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Vermont - Quebec Earthquake, Nov 1893

SHAKEN BY AN EARTHQUAKE

MILD SENSATION IN THE CHAMPLAIN VALLEY REGION.

Considerable Alarm Felt in Montreal, Particularly in the Narrow Streets ---Buildings Tremble and the Inmates Flee in Fright---Residents of Malone Greatly Excited---Reached Over Into New-Hampshire and Massachusetts.

BURLINGTON, Vt., Nov. 27.--- A severe earthquake shock shook the buildings throughout the city at 11:53 o'clock this forenoon. The duration of the shock was about fifteen seconds. It was accompanied by a low rumbling noise. Telegrams and telephone messages from surrounding towns report the shock as having occurred simultaneously throughout Western Vermont. Eastern New-York, and most of the Providence of Quebec and a part of Ontario.

BARRE, Vt., Nov. 27.---Residents of this city were startled this noon by a rumbling sound, which at first appeared to be the sound of a moving train, but proved to be an earthquake. Buildings shook, dishes rattled, and doors flew open. Reports indicate that the shock was felt in many parts of the Green Mountain State.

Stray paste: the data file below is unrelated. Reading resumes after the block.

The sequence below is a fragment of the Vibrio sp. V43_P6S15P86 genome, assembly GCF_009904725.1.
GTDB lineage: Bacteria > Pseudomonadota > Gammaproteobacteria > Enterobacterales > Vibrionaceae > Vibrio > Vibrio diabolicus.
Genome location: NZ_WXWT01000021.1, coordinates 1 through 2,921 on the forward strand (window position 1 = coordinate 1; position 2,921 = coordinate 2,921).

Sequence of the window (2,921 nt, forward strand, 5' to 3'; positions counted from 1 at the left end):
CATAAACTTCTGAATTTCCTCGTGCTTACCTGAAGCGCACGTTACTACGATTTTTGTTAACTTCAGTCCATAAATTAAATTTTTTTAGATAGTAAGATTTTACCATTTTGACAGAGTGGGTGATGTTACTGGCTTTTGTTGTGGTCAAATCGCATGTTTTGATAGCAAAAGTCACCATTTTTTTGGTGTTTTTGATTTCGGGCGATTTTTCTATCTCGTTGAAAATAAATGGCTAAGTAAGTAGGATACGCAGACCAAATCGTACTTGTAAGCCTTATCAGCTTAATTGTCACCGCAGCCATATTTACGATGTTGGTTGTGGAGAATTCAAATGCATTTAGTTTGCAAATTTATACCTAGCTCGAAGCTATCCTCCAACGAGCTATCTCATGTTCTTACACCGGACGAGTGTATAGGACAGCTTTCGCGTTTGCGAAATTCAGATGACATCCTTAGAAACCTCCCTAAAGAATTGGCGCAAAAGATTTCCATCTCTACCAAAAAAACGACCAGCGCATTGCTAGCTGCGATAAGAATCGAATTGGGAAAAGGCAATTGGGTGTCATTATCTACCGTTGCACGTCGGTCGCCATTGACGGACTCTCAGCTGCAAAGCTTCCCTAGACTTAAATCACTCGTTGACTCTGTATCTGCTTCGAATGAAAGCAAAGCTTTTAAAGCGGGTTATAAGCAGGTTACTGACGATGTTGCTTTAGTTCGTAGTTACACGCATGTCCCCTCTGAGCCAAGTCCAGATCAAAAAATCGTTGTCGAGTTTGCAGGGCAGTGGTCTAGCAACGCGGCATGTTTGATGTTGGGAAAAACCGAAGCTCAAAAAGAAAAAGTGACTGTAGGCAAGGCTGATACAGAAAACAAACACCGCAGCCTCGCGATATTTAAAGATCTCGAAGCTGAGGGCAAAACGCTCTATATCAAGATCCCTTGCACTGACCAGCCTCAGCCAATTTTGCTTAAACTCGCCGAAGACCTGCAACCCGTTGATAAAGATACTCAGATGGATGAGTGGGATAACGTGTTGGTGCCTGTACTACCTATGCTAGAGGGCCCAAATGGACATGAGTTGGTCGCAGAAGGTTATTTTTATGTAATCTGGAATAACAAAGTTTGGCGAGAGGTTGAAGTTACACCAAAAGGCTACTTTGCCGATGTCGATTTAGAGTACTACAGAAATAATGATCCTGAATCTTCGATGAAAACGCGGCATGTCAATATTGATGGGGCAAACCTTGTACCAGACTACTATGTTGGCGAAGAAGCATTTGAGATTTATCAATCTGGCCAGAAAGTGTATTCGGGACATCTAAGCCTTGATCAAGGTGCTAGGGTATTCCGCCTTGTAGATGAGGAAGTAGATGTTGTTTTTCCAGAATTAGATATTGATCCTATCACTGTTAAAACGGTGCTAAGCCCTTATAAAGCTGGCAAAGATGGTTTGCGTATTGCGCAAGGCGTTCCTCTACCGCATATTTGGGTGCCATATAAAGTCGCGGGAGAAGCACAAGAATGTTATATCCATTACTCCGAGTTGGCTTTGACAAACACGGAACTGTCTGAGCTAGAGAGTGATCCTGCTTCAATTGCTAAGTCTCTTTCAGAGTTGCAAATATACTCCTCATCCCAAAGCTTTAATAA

ST. JOHNSBURY, Vt., Nov. 27.---An earthquake shock of considerable proportion was experienced here about noon to-day. The tremor lasted three or four seconds. Buildings shook perceptibly, as if under the influence of some near-by explosion. It was the heaviest shock felt here for many years.

ST. ALBANS, Vt., Nov. 27.---An earthquake shock was felt in St. Albans a few minutes before noon. The movement of the earth was from south to north. The shock was of three to five second's duration. Buildings were shaken perceptibly, and the inmates rushed into the street in a number of instances.

MIDDLEBURY, Vt., Nov. 27.---Quite a strong earthquake shock was felt here at 11:50 o'clock this forenoon, making dishes rattle and throwing down stovepipes.

MONTREAL, Nov. 27.---A heavy shock of earthquake occurred here at 11:52 o'clock this morning, lasting about fifteen seconds. It was felt in all parts of the city and suburbs, and caused great commotion. Many of the tall buildings on St. James Street and in the central part of the city shook violently, and their occupants fled to the street.

In narrow streets like St. Francois Xavier, persons rushed out, looking up fearfully, as though expecting the stone walls to fall on them. It was the worst walls to fall on them. It was the worst shaking up Montreal has had for many a day. Dispatches received here show that the shock was distinctly felt to greater or less extent at many places in Quebec and Eastern Ontario.

The New York Times, New York, NY 28 Nov 1893



article | by Dr. Radut